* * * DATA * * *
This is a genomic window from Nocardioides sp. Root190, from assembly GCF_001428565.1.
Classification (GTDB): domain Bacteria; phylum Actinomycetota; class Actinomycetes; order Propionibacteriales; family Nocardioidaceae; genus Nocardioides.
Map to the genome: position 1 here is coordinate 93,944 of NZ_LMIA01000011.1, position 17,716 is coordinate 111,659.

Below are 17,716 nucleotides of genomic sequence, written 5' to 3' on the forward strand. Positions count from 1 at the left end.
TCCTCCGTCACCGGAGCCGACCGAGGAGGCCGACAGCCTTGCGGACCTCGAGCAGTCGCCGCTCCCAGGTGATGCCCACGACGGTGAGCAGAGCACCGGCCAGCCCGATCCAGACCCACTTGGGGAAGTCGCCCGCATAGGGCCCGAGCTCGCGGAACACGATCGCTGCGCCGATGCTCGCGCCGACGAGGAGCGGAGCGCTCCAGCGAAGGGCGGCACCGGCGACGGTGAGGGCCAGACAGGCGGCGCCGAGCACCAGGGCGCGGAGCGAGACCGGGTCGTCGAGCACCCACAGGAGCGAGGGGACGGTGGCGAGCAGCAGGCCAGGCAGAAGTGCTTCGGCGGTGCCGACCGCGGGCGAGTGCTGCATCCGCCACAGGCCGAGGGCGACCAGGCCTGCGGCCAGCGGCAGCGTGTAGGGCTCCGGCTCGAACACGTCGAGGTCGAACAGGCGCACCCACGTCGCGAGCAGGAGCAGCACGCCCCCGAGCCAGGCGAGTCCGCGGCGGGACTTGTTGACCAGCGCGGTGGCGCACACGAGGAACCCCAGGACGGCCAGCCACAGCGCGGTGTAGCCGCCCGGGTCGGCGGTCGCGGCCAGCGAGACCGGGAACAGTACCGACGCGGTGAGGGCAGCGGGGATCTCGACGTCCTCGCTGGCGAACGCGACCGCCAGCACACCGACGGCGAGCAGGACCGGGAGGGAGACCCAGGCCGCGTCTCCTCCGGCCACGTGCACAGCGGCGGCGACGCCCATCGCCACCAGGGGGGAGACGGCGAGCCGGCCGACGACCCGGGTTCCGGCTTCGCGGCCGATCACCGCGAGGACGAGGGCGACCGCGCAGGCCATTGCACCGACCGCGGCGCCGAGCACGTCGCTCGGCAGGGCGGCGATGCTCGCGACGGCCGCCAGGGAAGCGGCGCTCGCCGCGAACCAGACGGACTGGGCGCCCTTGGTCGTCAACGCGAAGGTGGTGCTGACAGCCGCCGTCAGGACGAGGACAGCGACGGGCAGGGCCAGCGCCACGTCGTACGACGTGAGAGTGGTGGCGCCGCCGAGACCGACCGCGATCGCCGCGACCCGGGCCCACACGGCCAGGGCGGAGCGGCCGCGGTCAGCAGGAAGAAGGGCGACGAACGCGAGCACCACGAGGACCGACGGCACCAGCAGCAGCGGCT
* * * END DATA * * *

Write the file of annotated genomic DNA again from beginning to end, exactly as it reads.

This is a genomic window from Nocardioides sp. Root190, from assembly GCF_001428565.1.
Classification (GTDB): domain Bacteria; phylum Actinomycetota; class Actinomycetes; order Propionibacteriales; family Nocardioidaceae; genus Nocardioides.
Map to the genome: position 1 here is coordinate 93,944 of NZ_LMIA01000011.1, position 17,716 is coordinate 111,659.

Below are 17,716 nucleotides of genomic sequence, written 5' to 3' on the forward strand. Positions count from 1 at the left end.
TCCTCCGTCACCGGAGCCGACCGAGGAGGCCGACAGCCTTGCGGACCTCGAGCAGTCGCCGCTCCCAGGTGATGCCCACGACGGTGAGCAGAGCACCGGCCAGCCCGATCCAGACCCACTTGGGGAAGTCGCCCGCATAGGGCCCGAGCTCGCGGAACACGATCGCTGCGCCGATGCTCGCGCCGACGAGGAGCGGAGCGCTCCAGCGAAGGGCGGCACCGGCGACGGTGAGGGCCAGACAGGCGGCGCCGAGCACCAGGGCGCGGAGCGAGACCGGGTCGTCGAGCACCCACAGGAGCGAGGGGACGGTGGCGAGCAGCAGGCCAGGCAGAAGTGCTTCGGCGGTGCCGACCGCGGGCGAGTGCTGCATCCGCCACAGGCCGAGGGCGACCAGGCCTGCGGCCAGCGGCAGCGTGTAGGGCTCCGGCTCGAACACGTCGAGGTCGAACAGGCGCACCCACGTCGCGAGCAGGAGCAGCACGCCCCCGAGCCAGGCGAGTCCGCGGCGGGACTTGTTGACCAGCGCGGTGGCGCACACGAGGAACCCCAGGACGGCCAGCCACAGCGCGGTGTAGCCGCCCGGGTCGGCGGTCGCGGCCAGCGAGACCGGGAACAGTACCGACGCGGTGAGGGCAGCGGGGATCTCGACGTCCTCGCTGGCGAACGCGACCGCCAGCACACCGACGGCGAGCAGGACCGGGAGGGAGACCCAGGCCGCGTCTCCTCCGGCCACGTGCACAGCGGCGGCGACGCCCATCGCCACCAGGGGGGAGACGGCGAGCCGGCCGACGACCCGGGTTCCGGCTTCGCGGCCGATCACCGCGAGGACGAGGGCGACCGCGCAGGCCATTGCACCGACCGCGGCGCCGAGCACGTCGCTCGGCAGGGCGGCGATGCTCGCGACGGCCGCCAGGGAAGCGGCGCTCGCCGCGAACCAGACGGACTGGGCGCCCTTGGTCGTCAACGCGAAGGTGGTGCTGACAGCCGCCGTCAGGACGAGGACAGCGACGGGCAGGGCCAGCGCCACGTCGTACGACGTGAGAGTGGTGGCGCCGCCGAGACCGACCGCGATCGCCGCGACCCGGGCCCACACGGCCAGGGCGGAGCGGCCGCGGTCAGCAGGAAGAAGGGCGACGAACGCGAGCACCACGAGGACCGACGGCACCAGCAGCAGCGGCT